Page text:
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An Air of Antiquity in Norwich

East Anglia town is near London's bustling energy, but centuries away in time and pace

May 19, 2002|GREG RUBINSON | Greg Rubinson is a lecturer in the writing program at UCLA.

NORWICH, England — I was riding the London Underground when I saw an advertisement for East Anglia, the hub-shaped area of England northeast of London.

"Can you imagine a place where just breathing in makes you feel better?" it read. "A place where you're offered all the space, peace and quiet you could need?"

I hated to be manipulated by an advertisement, but after a few days in London's August heat last year, I had had it with the crowds, buses spewing diesel exhaust, rickety and filthy Tube trains and the armies of tourists. So I set out for a few days' respite in Norwich (pronounced Nor-itch, with the "w" silent, or sometimes Nor-ridge to rhyme with "porridge"), the capital of East Anglia, about two hours northeast of London by train.

On the advice of a friend, I had visited the city a few years ago and looked forward to going back. It is the kind of place where you can still find olde England.

Many other medieval provincial English towns have been transformed by urban development and sprawl, but Norwich has retained much of its ancient charm. The city center is a maze of narrow cobblestone lanes, and in places remnants of the original city wall, which dates back 700 years, have been carefully preserved.

By the early 11th century, Norwich was an important Anglo-Saxon market center; by the 1670s, on the strength of its textile manufacturing, it had grown into the largest provincial town in England, second in size and importance only to London. Today Norwich is a smallish city with a population of 124,000, and it's never more than a two-mile walk from any point along its perimeter to its center.

The advertisement I had seen on the Tube must have lured many others here as well, because it took Ann, the kind woman at the Norwich tourist office, nearly half an hour to find me lodgings for four nights. But she came through with a room in Pine Lodge, a pleasant B&B on the western side of town, near the University of East Anglia and a half-hour's walk from the city center.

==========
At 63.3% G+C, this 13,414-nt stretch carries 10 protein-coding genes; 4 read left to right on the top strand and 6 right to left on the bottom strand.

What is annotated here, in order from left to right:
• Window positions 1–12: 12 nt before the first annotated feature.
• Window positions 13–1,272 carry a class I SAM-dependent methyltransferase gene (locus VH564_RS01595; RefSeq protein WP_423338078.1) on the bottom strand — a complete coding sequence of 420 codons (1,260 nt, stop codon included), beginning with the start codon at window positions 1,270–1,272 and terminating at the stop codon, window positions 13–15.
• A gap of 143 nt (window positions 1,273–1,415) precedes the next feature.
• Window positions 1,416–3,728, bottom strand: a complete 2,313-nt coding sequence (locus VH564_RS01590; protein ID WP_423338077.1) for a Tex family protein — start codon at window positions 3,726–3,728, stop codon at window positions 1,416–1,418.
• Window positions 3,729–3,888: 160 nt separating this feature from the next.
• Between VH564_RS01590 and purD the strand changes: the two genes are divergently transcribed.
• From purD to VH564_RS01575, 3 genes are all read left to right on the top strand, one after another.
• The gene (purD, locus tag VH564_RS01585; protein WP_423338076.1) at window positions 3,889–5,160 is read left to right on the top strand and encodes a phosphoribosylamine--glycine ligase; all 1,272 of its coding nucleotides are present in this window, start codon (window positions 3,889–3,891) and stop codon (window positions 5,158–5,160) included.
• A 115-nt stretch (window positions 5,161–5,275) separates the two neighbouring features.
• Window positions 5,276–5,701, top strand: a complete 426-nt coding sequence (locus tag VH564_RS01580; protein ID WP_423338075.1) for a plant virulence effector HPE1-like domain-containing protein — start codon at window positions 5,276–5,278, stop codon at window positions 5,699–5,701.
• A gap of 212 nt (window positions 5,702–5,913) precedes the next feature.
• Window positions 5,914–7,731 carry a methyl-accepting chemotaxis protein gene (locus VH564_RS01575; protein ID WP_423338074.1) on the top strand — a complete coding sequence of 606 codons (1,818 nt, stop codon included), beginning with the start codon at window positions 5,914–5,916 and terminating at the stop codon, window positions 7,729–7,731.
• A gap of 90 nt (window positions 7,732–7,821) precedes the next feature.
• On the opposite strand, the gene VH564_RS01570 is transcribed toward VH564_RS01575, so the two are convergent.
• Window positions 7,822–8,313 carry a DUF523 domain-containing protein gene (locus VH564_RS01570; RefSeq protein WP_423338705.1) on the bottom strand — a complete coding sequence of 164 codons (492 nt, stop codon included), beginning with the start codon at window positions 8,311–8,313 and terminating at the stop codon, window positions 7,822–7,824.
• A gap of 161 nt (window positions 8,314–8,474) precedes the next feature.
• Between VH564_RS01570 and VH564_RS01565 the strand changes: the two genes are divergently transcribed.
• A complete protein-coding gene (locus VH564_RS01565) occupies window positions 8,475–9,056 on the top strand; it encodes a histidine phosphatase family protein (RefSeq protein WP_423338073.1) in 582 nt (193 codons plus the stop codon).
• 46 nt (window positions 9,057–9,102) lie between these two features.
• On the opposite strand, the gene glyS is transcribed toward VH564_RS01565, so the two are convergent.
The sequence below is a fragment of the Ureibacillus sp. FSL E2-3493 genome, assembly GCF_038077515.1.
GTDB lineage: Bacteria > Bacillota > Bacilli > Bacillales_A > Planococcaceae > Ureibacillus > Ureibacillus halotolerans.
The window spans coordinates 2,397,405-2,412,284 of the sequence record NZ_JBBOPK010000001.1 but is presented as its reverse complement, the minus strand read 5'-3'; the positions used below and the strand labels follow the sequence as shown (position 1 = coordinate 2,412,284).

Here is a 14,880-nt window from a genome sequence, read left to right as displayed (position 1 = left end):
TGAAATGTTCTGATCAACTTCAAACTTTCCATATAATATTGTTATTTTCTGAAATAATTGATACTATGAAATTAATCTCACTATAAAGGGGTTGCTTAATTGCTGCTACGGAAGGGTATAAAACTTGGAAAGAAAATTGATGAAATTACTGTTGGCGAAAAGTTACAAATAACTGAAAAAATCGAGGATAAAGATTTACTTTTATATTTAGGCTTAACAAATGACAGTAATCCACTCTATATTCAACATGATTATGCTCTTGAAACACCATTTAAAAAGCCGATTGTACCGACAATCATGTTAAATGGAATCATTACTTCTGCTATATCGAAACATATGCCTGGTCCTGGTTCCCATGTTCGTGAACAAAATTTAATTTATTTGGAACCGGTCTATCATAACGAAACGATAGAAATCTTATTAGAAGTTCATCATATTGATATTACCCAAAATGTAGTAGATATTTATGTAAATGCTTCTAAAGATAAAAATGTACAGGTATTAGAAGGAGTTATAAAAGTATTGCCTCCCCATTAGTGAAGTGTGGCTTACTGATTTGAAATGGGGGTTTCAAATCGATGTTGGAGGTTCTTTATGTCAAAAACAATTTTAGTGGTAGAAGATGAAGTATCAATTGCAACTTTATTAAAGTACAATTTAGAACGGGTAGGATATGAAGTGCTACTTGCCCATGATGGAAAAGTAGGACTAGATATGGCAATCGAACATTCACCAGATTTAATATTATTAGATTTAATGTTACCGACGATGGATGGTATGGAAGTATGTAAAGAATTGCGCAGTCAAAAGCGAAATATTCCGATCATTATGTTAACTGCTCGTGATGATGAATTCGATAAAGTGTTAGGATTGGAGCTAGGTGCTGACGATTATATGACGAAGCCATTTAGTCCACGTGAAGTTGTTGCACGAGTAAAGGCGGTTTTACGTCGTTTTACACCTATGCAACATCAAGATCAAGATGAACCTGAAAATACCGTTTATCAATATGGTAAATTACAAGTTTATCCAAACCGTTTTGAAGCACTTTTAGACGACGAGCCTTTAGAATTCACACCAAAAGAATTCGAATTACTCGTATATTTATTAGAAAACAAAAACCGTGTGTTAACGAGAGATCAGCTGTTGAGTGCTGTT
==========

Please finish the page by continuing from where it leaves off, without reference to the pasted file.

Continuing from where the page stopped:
A bus dropped me off across the road from the B&B, and Maxine, my landlady for the next few days, showed me to a cramped but elegant room dominated by a canopy bed. For $38 a night, including a proper English fry-up in the morning, it was a bargain.

The shops and sights were closing by the time I walked back to the city center, so I happily decided to take advantage of Norwich's greatest asset--its pubs. Norwich locals claim the city has 365 of them--one for every day of the year--and it's probably not far from the truth.

I found my way into Tombland, a well-maintained cobblestone street that held a Saxon marketplace about 1,000 years ago, and settled into a table on the patio in front of Boswells, a brasserie-style pub adjacent to Norwich's breathtaking Norman cathedral. Boswells is popular with the upscale after-work crowd who congregate here to savor pints. Although traffic along the street was loud, I relaxed with a pint of Woodforde's Wherry, a smooth, medium-bodied Norfolk County brew.

I hadn't eaten anything since a sandwich in London's Liverpool Street Station, so the Woodforde's put a spring in my step as I trotted up Magdalen Street in search of a tongue-boiling curry for dinner. Magdalen Street is home to several good Indian restaurants, the most luxurious of which is Ali Tandoori. I went instead to Norwich Tandoori, next to Anglia Square. It's a more modest place, but I knew from my last visit that it served the best Indian food in the city. I had onion bhaji (fritters) followed by chicken tikka Madras and left breathing fire.

I ambled back down Magdalen Street, crossed the creek-like Wensum River on the tiny Fye Bridge and stopped at Ribs of Beef, a plain-looking pub popular with students from the University of East Anglia because of its excellent selection of ales. The Ribs of Beef serves Rib Cracker ale, which they brew on the premises, and it is fine indeed--dark, fruity and powerful.

Then I searched out a Norwich landmark--the Adam and Eve, one of the oldest pubs in England. The first record of the Adam and Eve is from 1249, when workmen building the nearby cathedral came here in the evenings and were paid for their labor in bread and ale. Its ceilings are low, built during a time when people were smaller, and there are several little rooms in which you can enjoy a pint while its loquacious landlady, Rita, tells you stories about the pub's history.

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